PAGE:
Both Sehring and Flowers are focused on making KM3, currently in last place in the ratings, number one. Flowers helped bring both KETV and WOWT to the top spot and feels confident he can work magic a third time.

“I’ve been down this road before. I know what it takes to win,” says Flowers. “Whoever wins weather in Omaha wins the ratings; that’s what it boils down to. You can ask every general manager, and they’ll tell you the same thing. It’s not only in Omaha; it’s in a lot of weather-sensitive markets. I didn’t decide that, the public did.”

He feels his experience and attention to detail set him apart from other weathercasters in this market.

So do his fishing skills. Once a competitive bass tournament champion, he takes his boat and fishing gear out these days purely for relaxation. With the rumors behind him, he’s forecasting nothing but clear skies and calm waters ahead.

Read more of Leo Adam Biga’s work at leoadambiga.wordpress.com.

Diagnosing a Troubled Tree

June 20, 2013 by

When diagnosing a troubled tree, there are many variables that come into play. What species of tree are we dealing with? When and where was it planted? What problematic symptoms does it exhibit? One should look at the surroundings of the plant. Construction and soil compaction can play a huge role in a tree’s longevity. Weather is also a big factor. Storm damage, such as hail, can wreak havoc on a tree’s well-being.

The biggest issue we see is poor initial planting. Many trees are planted too deep or too high in the soil. A tree can survive in these stressful conditions for approximately 4-5 years before showing signs of decline. Watering can be a big issue, too. Most trees need 1” of water each week. Not enough or too much water can be detrimental to the tree’s growth.

When treating a diseased tree, the right diagnosis is key. Only a certified arborist will know which fungicide is required to treat a fungal problem, or which insecticide will best treat a tree infested with pests. Using the proper treatment application method is also essential and may depend on the severity of tree damage. When you see a tree exhibiting signs of trouble, it’s best to call a professional arborist right away. Likely, the tree has been in distress for some time. Better yet, employ a regular tree service to service and treat your trees year-round, before the trouble starts.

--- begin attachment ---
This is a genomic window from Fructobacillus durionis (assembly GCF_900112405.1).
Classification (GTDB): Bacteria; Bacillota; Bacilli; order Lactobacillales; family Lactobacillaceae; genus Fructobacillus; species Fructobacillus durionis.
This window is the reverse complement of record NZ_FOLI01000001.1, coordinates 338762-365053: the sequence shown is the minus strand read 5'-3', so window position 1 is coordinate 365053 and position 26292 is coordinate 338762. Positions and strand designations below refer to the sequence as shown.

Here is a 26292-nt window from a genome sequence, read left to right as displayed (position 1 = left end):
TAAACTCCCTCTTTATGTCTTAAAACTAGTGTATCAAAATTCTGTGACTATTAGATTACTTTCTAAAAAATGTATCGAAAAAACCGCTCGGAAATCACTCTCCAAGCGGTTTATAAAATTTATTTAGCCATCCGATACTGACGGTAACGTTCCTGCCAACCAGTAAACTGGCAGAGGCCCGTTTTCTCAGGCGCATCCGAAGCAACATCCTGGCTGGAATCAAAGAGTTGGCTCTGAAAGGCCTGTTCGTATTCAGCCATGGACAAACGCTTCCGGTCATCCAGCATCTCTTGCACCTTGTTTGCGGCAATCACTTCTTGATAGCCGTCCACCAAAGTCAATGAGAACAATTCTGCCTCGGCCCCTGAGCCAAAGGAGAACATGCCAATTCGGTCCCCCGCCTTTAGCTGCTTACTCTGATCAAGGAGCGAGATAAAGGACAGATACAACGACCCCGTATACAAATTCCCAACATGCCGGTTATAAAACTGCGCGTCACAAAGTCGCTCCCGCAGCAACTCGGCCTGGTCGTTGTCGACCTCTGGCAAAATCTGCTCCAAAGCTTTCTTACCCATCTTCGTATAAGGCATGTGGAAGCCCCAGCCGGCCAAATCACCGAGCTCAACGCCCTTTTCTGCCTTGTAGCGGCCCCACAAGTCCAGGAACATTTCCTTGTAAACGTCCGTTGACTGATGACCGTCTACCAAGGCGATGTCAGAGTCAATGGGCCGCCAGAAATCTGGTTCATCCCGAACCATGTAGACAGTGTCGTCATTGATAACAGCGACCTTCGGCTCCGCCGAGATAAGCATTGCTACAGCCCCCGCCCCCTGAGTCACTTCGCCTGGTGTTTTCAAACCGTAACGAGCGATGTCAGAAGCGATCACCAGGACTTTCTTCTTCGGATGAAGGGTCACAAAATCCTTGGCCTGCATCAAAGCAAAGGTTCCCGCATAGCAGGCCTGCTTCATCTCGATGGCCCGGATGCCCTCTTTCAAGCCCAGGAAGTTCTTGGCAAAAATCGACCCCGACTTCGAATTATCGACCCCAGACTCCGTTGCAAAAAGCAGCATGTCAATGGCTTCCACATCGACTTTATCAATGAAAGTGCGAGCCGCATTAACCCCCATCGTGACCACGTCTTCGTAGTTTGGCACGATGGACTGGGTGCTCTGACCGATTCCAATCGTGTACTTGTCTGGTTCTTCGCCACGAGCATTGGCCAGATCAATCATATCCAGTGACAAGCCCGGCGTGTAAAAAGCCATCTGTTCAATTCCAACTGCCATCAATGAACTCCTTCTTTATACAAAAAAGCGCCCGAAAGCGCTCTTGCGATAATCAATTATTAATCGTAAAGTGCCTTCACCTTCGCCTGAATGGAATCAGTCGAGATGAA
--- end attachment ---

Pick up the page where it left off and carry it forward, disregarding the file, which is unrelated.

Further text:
For tree analysis or treatment, call on the professionals at Terry Hughes Tree Service, voted #1 Tree Service in Best of Omaha™ 2013! Visit hughestree.com for more info.

Watch Out for Heat Stroke

Most people—especially those of us who know how muggy and hot Nebraska summers can be—have suffered from heat exhaustion at least once. It usually hits us after we’ve spent too much time outdoors in the blazing sun and haven’t been drinking enough fluids to keep us properly hydrated.

Heat exhaustion is pretty easy to recognize. Muscles cramp up, fatigue sets in, and sometimes lightheadedness or fainting can occur. But never write off heat exhaustion as “not that big of a deal” because it can be a precursor to a more serious heat injury called heat stroke.

Robert Muelleman, M.D., Chair of Emergency Medicine in the Department of Emergency Medicine at UNMC, explains that heat stroke usually causes alteration or damage to a person’s mental state. “It could be as mild as confusion or as severe as seizures,” he says. “Heat stroke damages a lot of different organs—brain, heart, liver, kidneys. That’s why it can be so deadly.”

Dr. Muelleman categorizes heat stroke into two types: classic heat stroke and exertion heat stroke. “Classic heat stroke is the one you read about during a heat wave in the summer. It typically affects elderly people with chronic medical conditions, like diabetes, hypertension, or emphysema. The issue there isn’t necessarily the daytime highs but rather the nighttime lows. If the temperature doesn’t drop below 80° for 72 hours, that’s when we’ll see classic heat stroke. The body doesn’t have a chance to cool down.”